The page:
How Trump Can Back Up from North Korea Comments

Washington, DC – Official Department of Labor Photograph, Department of Labor Shawn T Moore

Guest post by Erik Lin-Greenberg

Now that President Trump has threatened to rain “fire and fury” on North Korea, many policymakers, pundits, and members of the American public are asking what comes next. The answer is likely something far less escalatory than conventional military action. Even after Trump is undoubtedly forced to step back from his threat, he is unlikely to suffer significant political repercussions.

Some analysts suggest that President Trump could face political consequences and damage U.S. credibility if he fails to follow through with his pledge of military action in response to additional provocations from Pyongyang. Indeed, Trump publicly appears unwilling to back down and continues to reiterate his threat despite widespread criticism from politicians and the public.

According to many political scientists, presidents are loathe to back down after issuing public threats. Leaders fear that constituents will view them as incompetent and dishonest and punish them for the inconsistency between their words and deeds. They also fear that backing down will damage their credibility and lead allies and rivals to view future promises and threats with suspicion. Accordingly, leaders are prone to follow through with the threats they make.

The fears of a conflagration between Washington and Pyongyang, however, are likely overstated.  First, a conflict with North Korea would be devastating for Washington’s Asian allies and international stability. These risks make it unlikely that the President’s advisors or Congress will permit him to take large-scale military action.  Second, President Trump has alternative options that allow him to backtrack on his threat while still deterring North Korean aggressiveness. These options might allow Trump to avoid the political penalties for reneging on a threat.

Instead of backing down entirely and taking no action, President Trump can choose to back up to a less hawkish action that minimizes the inconsistency between his initial threat and the policy he eventually implements. Ratcheting up sanctions, carrying out additional shows of military force around the Korean Peninsula, or taking non-kinetic action like cyber operations against regime networks enable Trump to publicly announce that he’s taken steps to check Kim Jong Un, without having to follow through on his threat of dire military consequences.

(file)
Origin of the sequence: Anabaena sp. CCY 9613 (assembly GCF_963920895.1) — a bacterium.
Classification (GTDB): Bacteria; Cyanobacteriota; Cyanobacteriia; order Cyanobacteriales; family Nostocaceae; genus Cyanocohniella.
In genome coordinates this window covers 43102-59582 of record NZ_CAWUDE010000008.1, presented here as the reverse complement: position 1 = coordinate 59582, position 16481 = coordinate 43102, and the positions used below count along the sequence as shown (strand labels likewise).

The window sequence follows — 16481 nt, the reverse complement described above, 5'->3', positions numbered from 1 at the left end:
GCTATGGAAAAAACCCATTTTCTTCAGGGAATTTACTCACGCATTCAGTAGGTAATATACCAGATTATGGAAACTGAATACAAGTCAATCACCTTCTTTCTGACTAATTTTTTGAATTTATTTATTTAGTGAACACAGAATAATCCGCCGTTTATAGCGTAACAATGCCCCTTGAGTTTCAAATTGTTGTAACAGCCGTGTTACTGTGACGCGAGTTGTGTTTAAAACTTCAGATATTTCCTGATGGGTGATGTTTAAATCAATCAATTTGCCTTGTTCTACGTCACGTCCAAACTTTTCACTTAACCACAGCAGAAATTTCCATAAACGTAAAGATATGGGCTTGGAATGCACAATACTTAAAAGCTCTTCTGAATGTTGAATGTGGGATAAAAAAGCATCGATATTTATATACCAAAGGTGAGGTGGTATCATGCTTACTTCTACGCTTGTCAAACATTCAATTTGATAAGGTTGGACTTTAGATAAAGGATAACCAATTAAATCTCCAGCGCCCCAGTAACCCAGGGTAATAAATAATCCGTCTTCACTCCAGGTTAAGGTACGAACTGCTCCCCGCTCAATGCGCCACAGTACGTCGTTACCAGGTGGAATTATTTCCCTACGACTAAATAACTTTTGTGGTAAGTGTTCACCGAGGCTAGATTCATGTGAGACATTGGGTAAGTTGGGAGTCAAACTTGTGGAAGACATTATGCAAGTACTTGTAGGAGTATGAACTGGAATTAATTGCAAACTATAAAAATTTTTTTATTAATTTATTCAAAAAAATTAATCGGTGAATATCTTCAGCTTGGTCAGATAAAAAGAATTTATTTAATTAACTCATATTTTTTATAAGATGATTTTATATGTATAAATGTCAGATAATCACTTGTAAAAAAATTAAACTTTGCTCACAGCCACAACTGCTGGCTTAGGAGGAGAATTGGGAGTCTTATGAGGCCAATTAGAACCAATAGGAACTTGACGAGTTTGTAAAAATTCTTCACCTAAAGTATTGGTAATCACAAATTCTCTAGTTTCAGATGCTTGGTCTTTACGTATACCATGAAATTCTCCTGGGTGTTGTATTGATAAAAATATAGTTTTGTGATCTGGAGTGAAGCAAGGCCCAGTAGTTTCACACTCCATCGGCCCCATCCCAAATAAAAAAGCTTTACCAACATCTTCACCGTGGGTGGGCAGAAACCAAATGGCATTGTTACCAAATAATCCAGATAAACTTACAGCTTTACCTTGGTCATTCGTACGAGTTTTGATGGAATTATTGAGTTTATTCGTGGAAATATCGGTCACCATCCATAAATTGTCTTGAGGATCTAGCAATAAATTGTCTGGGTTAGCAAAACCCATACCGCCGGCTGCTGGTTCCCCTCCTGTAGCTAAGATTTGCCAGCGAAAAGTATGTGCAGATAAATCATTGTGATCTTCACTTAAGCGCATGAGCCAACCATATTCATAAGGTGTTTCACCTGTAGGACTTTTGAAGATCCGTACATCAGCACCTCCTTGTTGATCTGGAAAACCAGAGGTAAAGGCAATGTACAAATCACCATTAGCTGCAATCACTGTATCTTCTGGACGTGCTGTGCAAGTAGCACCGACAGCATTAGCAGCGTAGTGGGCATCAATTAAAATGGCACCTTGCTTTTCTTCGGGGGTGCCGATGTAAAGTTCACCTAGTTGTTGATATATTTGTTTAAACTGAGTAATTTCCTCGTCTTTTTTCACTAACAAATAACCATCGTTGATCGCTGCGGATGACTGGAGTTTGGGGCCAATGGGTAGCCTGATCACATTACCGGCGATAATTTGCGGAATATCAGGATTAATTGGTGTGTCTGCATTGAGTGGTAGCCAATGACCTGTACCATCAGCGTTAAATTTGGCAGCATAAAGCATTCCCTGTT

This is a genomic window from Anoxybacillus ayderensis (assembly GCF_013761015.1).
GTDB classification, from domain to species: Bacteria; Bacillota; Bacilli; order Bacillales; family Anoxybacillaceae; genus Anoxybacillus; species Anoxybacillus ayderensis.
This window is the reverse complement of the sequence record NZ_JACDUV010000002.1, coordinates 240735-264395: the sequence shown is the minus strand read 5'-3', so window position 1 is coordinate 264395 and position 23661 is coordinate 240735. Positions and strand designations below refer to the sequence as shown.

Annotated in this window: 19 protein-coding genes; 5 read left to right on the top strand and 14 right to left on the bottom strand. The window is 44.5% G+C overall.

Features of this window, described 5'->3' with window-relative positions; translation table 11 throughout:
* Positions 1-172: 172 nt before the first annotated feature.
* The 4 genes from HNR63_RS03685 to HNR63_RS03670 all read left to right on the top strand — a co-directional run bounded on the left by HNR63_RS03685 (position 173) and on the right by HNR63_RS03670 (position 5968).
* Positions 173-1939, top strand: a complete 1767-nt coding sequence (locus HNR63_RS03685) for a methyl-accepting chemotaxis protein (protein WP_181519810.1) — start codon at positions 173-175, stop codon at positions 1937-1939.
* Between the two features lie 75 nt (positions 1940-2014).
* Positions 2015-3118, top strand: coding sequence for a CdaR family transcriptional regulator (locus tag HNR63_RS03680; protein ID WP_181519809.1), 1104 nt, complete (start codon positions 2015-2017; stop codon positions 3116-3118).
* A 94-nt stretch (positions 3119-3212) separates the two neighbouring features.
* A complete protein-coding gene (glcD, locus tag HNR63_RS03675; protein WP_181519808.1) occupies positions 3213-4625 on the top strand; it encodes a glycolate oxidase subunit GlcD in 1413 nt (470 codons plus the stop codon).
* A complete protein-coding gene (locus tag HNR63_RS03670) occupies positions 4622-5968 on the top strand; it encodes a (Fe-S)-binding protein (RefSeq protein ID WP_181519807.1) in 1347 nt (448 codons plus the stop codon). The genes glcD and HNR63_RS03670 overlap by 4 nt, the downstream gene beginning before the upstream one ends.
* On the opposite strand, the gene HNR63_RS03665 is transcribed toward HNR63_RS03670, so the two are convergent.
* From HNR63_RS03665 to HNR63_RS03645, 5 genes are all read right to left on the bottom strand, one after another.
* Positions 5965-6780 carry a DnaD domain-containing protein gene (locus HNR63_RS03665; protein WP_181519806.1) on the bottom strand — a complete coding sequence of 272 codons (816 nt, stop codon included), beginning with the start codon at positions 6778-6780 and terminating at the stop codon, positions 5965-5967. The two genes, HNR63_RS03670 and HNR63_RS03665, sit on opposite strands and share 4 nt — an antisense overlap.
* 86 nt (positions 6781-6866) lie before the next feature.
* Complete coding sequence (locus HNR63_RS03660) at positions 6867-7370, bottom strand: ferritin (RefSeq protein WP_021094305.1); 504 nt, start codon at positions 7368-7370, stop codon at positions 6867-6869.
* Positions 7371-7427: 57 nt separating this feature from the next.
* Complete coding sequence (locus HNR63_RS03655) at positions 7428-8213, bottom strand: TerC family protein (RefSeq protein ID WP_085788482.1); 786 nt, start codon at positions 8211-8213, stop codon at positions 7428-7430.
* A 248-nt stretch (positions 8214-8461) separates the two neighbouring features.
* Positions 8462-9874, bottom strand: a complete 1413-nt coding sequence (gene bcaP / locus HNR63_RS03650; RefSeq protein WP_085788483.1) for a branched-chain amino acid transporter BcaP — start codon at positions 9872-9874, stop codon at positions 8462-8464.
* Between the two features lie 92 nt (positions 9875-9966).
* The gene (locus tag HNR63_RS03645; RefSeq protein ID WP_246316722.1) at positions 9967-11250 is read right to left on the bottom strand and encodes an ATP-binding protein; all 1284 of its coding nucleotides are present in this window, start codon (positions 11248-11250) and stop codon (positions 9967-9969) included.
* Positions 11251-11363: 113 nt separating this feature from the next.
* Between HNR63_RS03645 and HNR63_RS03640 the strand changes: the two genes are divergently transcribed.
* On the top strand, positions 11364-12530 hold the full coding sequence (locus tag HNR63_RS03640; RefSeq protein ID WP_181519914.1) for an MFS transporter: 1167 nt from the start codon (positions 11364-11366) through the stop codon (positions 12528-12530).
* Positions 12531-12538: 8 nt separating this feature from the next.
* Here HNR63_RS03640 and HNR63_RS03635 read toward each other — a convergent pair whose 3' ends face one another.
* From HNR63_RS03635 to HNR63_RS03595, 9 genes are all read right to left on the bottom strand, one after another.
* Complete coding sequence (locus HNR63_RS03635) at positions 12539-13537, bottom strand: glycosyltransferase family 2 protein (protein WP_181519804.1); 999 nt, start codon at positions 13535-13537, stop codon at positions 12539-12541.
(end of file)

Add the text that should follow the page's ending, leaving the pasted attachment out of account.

A recent experiment in which I asked over 1000 Americans to rate their government’s handling of hypothetical crisis scenarios found that the public views presidents who back up to a less hawkish policy as more consistent, competent, and credible than those who back down entirely after making a threat. While all leaders are punished for the inconsistency between their threats and subsequent actions, those who back up are punished far less than those who back down.

These findings suggest that President Trump will be able to weather the political storm surrounding his threat. So long as President Trump backs up to a less hawkish policy that allows the White House to simultaneously signal its displeasure with Pyongyang and convince Americans that the President has taken action, Trump may be able to walk back his threat and mitigate the political costs of reneging on threats.

Erik Lin-Greenberg is a PhD candidate in the department of political science at Columbia University. His research examines crisis escalation, military technology, and armed conflict.

1 comment
  1. A few weeks ago, I wrote “Trump is a lame duck, all he can do is to fire his direct sub-ordinates – or start a war.” Now I am praying every day that history will prove me wrong.

    Besides of this, his current similar statement threatening Venezuela with war, is another sign that he is probably the best friend of the worlds dictators. Friends (e.g. Business partners as in Saudi Arabia) can trust on his support. Foes can trust on his public outbreaks, to discredit all opponents as foreign enemies.

    Sigh …

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